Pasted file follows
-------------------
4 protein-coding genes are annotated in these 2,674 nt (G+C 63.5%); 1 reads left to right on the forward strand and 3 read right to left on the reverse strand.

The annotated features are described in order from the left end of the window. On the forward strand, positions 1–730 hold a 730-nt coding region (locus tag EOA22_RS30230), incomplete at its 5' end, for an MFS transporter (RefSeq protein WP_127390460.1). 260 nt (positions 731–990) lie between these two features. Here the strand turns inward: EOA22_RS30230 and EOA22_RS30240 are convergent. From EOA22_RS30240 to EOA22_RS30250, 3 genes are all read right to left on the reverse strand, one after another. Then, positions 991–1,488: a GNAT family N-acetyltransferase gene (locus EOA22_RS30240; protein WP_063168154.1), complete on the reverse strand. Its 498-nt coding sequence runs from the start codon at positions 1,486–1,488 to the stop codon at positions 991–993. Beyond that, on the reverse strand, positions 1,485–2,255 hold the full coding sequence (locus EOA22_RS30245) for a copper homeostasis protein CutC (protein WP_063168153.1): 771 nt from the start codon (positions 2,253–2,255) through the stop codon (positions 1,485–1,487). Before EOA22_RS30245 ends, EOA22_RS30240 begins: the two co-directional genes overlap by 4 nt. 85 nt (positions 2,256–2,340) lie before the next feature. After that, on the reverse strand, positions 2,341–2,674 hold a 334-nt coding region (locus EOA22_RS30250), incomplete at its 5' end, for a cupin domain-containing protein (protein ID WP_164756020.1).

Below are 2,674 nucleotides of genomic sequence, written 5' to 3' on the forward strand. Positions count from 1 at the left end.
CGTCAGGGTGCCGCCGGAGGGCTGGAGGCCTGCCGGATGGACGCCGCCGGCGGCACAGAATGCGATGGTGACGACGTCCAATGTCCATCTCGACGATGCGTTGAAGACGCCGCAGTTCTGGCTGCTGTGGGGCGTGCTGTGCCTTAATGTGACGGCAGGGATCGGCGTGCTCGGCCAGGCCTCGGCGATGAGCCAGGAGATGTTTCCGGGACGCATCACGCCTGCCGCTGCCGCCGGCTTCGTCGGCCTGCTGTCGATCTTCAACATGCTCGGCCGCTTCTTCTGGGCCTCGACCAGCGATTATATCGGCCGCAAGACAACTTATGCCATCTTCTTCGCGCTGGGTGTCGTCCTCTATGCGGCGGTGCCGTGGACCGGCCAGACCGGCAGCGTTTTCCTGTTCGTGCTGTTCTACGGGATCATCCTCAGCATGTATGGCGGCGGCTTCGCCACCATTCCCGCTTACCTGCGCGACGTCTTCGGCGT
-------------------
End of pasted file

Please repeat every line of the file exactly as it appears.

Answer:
4 protein-coding genes are annotated in these 2,674 nt (G+C 63.5%); 1 reads left to right on the forward strand and 3 read right to left on the reverse strand.

The annotated features are described in order from the left end of the window. On the forward strand, positions 1–730 hold a 730-nt coding region (locus tag EOA22_RS30230), incomplete at its 5' end, for an MFS transporter (RefSeq protein WP_127390460.1). 260 nt (positions 731–990) lie between these two features. Here the strand turns inward: EOA22_RS30230 and EOA22_RS30240 are convergent. From EOA22_RS30240 to EOA22_RS30250, 3 genes are all read right to left on the reverse strand, one after another. Then, positions 991–1,488: a GNAT family N-acetyltransferase gene (locus EOA22_RS30240; protein WP_063168154.1), complete on the reverse strand. Its 498-nt coding sequence runs from the start codon at positions 1,486–1,488 to the stop codon at positions 991–993. Beyond that, on the reverse strand, positions 1,485–2,255 hold the full coding sequence (locus EOA22_RS30245) for a copper homeostasis protein CutC (protein WP_063168153.1): 771 nt from the start codon (positions 2,253–2,255) through the stop codon (positions 1,485–1,487). Before EOA22_RS30245 ends, EOA22_RS30240 begins: the two co-directional genes overlap by 4 nt. 85 nt (positions 2,256–2,340) lie before the next feature. After that, on the reverse strand, positions 2,341–2,674 hold a 334-nt coding region (locus EOA22_RS30250), incomplete at its 5' end, for a cupin domain-containing protein (protein ID WP_164756020.1).

Below are 2,674 nucleotides of genomic sequence, written 5' to 3' on the forward strand. Positions count from 1 at the left end.
CGTCAGGGTGCCGCCGGAGGGCTGGAGGCCTGCCGGATGGACGCCGCCGGCGGCACAGAATGCGATGGTGACGACGTCCAATGTCCATCTCGACGATGCGTTGAAGACGCCGCAGTTCTGGCTGCTGTGGGGCGTGCTGTGCCTTAATGTGACGGCAGGGATCGGCGTGCTCGGCCAGGCCTCGGCGATGAGCCAGGAGATGTTTCCGGGACGCATCACGCCTGCCGCTGCCGCCGGCTTCGTCGGCCTGCTGTCGATCTTCAACATGCTCGGCCGCTTCTTCTGGGCCTCGACCAGCGATTATATCGGCCGCAAGACAACTTATGCCATCTTCTTCGCGCTGGGTGTCGTCCTCTATGCGGCGGTGCCGTGGACCGGCCAGACCGGCAGCGTTTTCCTGTTCGTGCTGTTCTACGGGATCATCCTCAGCATGTATGGCGGCGGCTTCGCCACCATTCCCGCTTACCTGCGCGACGTCTTCGGCGT